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Occupy! (1976)


Warning: screenonline full synopses contain 'spoilers' which give away key plot points. Don't read on if you don't want to know the ending!

Pictures and footage of previous factory occupations are shown: Turin in 1919; General Motors in Flint Michigan in 1936; and Upper Clyde Shipbuilders (UCS) in 1971. The 1971 occupation of the Fisher-Bendix factory is then introduced: after having 12 different managers in 12 years, it is under threat of closure. Freda Staples recalls starting work at the plant, and film of her recollections are intercut with a member of the theatre company performing her words.

Jack Spriggs, a convenor of the Amalgamated Union of Engineering Workers (AUEW), explains the dispute's background, and an animated sequence shows the plant's chequered history of ownership, leading to current owners Thorn. The theatre company performs a scene of confrontation between workers and management about redundancies and the planned closure of the plant. The confrontation ends with a strike.

The theatre company's performance and workers' recollections describe how during the strike the plant's workers break into the plant's office buildings. Spriggs offers management ten minutes to reconsider closure plans, and when refused, allows them five minutes to leave the factory entirely, which is now occupied by workers. TV footage shows the management leaving the building.

Spriggs addresses an occupation meeting, offering workers the choice of accepting management's offer, but recommending rejection. The workers vote in favour of continued occupation. Spriggs then explains how the workers seized the employment files to prevent the management's access to workers' details. Workers explain how the occupation was organised through the formation of committees with separate responsibilities.

Over footage showing the factory under occupation, a female worker explains the struggle for equal pay within the factory. Another worker says that occupation and strike action breaks up the monotony of the work he hates. A TV reporter interviews Spriggs, who explains that they are effectively holding the plant's owners to ransom by seizing control of the plant's machines and stock; other workers tell how they have been threatened with redundancy each of the last eleven years. Clerical staff who were not union members recall how they were relocated to a local hotel.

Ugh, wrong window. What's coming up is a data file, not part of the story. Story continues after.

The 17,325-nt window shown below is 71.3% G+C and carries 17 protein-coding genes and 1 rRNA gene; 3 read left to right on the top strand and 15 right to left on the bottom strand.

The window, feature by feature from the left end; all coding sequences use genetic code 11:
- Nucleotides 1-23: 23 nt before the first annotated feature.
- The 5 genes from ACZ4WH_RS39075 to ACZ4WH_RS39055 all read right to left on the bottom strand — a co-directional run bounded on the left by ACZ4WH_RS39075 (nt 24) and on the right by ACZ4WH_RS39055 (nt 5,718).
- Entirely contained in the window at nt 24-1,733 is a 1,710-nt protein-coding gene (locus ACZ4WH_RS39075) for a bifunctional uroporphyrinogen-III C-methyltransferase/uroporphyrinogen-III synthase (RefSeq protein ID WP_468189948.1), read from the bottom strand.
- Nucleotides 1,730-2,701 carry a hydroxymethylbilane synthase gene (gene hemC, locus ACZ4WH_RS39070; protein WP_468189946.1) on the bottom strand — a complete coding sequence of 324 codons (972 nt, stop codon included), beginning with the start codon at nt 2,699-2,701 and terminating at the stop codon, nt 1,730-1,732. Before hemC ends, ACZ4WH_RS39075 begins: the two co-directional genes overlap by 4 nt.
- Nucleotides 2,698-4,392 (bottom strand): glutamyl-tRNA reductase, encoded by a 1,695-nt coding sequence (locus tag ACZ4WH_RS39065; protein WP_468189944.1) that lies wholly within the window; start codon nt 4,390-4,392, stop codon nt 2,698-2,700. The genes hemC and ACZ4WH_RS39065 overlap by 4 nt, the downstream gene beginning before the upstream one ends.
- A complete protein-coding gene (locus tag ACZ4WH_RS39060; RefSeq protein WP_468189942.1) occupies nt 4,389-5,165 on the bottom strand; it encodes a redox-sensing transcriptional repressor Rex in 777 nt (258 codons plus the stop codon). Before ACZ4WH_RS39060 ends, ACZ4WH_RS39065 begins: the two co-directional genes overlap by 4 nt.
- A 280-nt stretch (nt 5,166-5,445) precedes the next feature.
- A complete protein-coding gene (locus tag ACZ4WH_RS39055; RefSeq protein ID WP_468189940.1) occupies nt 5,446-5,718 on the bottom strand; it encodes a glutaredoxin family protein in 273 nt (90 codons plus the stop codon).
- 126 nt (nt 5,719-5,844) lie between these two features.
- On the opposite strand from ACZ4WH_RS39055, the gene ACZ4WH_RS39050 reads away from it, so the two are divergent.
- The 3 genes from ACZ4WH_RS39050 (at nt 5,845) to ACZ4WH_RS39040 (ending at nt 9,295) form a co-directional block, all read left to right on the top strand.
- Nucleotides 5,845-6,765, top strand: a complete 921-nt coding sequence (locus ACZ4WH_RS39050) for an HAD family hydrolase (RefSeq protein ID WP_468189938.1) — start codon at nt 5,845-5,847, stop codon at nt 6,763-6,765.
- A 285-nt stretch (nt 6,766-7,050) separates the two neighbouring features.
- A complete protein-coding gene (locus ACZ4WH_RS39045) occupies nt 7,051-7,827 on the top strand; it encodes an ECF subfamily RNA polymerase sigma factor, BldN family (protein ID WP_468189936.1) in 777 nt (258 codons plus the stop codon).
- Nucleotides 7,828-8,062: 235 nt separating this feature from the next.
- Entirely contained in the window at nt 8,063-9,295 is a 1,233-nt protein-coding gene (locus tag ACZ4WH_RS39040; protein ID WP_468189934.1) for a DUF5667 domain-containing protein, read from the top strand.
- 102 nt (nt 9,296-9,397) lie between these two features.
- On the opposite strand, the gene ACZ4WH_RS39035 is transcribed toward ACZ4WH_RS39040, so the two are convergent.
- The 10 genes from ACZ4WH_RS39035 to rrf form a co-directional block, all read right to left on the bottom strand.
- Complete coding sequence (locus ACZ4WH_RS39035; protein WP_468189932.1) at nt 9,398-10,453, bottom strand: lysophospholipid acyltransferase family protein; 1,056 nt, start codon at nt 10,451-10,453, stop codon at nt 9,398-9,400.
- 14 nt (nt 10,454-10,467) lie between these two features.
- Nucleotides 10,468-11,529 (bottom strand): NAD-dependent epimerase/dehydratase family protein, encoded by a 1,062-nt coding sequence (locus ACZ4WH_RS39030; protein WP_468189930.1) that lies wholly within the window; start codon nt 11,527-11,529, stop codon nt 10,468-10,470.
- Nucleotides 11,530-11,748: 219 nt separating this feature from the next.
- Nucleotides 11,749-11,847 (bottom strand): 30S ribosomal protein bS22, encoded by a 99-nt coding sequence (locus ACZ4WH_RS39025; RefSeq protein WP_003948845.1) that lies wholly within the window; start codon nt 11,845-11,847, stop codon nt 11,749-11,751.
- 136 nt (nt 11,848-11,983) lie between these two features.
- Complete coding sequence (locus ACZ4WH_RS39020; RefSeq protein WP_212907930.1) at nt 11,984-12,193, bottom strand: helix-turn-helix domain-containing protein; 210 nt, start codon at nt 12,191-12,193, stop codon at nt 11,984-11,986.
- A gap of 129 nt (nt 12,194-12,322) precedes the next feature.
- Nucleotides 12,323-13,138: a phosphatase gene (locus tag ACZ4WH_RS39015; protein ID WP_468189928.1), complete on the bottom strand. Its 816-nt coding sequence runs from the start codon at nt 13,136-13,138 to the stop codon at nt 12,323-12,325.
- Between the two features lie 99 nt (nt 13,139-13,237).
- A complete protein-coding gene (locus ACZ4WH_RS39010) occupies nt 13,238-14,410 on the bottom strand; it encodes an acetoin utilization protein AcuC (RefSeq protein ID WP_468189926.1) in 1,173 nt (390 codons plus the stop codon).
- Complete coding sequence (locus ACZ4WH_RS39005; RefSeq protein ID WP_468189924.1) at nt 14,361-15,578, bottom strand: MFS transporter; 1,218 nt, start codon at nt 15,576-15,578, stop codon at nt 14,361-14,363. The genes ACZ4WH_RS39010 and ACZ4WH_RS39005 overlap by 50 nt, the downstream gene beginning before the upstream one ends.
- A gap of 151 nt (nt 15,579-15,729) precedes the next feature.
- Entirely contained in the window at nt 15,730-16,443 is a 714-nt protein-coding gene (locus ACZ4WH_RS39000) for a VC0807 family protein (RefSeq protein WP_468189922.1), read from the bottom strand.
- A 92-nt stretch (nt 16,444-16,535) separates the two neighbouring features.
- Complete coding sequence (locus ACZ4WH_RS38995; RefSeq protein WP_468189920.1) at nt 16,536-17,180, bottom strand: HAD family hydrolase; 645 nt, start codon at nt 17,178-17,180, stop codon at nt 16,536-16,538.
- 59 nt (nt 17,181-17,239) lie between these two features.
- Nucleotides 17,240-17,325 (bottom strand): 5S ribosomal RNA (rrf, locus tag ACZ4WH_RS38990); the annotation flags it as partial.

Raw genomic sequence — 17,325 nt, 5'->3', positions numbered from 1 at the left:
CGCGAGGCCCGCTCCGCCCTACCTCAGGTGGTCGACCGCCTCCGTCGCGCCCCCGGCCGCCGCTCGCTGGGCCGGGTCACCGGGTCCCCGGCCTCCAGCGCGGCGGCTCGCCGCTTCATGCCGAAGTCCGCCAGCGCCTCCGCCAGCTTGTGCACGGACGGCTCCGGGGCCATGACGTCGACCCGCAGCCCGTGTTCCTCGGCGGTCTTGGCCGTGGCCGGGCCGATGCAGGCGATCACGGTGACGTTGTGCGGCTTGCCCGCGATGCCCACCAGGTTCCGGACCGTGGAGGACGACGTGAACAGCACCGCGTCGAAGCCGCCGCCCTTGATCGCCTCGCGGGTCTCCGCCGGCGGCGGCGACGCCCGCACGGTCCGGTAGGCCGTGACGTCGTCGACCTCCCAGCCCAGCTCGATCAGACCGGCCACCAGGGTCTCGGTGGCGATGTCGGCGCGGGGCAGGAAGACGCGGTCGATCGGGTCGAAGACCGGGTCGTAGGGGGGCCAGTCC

Spriggs addresses another meeting. Local MPs Eric Heffer and Harold Wilson visit the occupied factory, where Heffer expounds on the unemployment situation and calls on a vote for Labour at the next general election. Workers explains how 50,000 local signatures of support were collected, and artists, filmmakers and poets visited the occupation.

Thorn commit to keeping the plant open. The theatre company perform a skit showing the subsequent transfer of ownership of the plant to Harold King through the mediation of businessman Ivor Gershfield. King declares a new era of realism, guarantees continued work and moves his fruit-juice manufacturing operation from London to Kirkby. Nevertheless, under pressure of debt, King calls in the receivers and secretly prepares redundancy notices.

Spriggs explains that the occupiers considered invading the branch of Barclays Bank in Liverpool in order to provoke the receiver into responding to the their demands. As some workers are ordered to return to work, others join them in continuing to occupy the factory and work under their own management. Cleaners join the occupation, and work, including cooking and scrubbing floors, is shared out between male and female workers. The clerical staff and manual unions are reorganised, and the administration block is briefly occupied. Spriggs explains his own devotion as a union convenor to Fisher-Bendix and no other plants, and reflects on others' tactics.

While the plant is still occupied, a new Labour government is elected, and an appeal is made to the new Secretary of State for Industry, Tony Benn, to nationalise the plant. Through a grant of nearly £4m, King is bought out and the plant is established as a workers' co-operative. Workers explain how taking over the running of the plant has not been without its difficulties, including equal pay and the role of foremen. In a final scene from the theatre company, an actor declares that the fight against job losses, and ultimately capitalism, must continue. After the film's credits an appeal appears to support the fight against the new Criminal Trespass Law which would make occupations like the one at Fisher-Bendix illegal.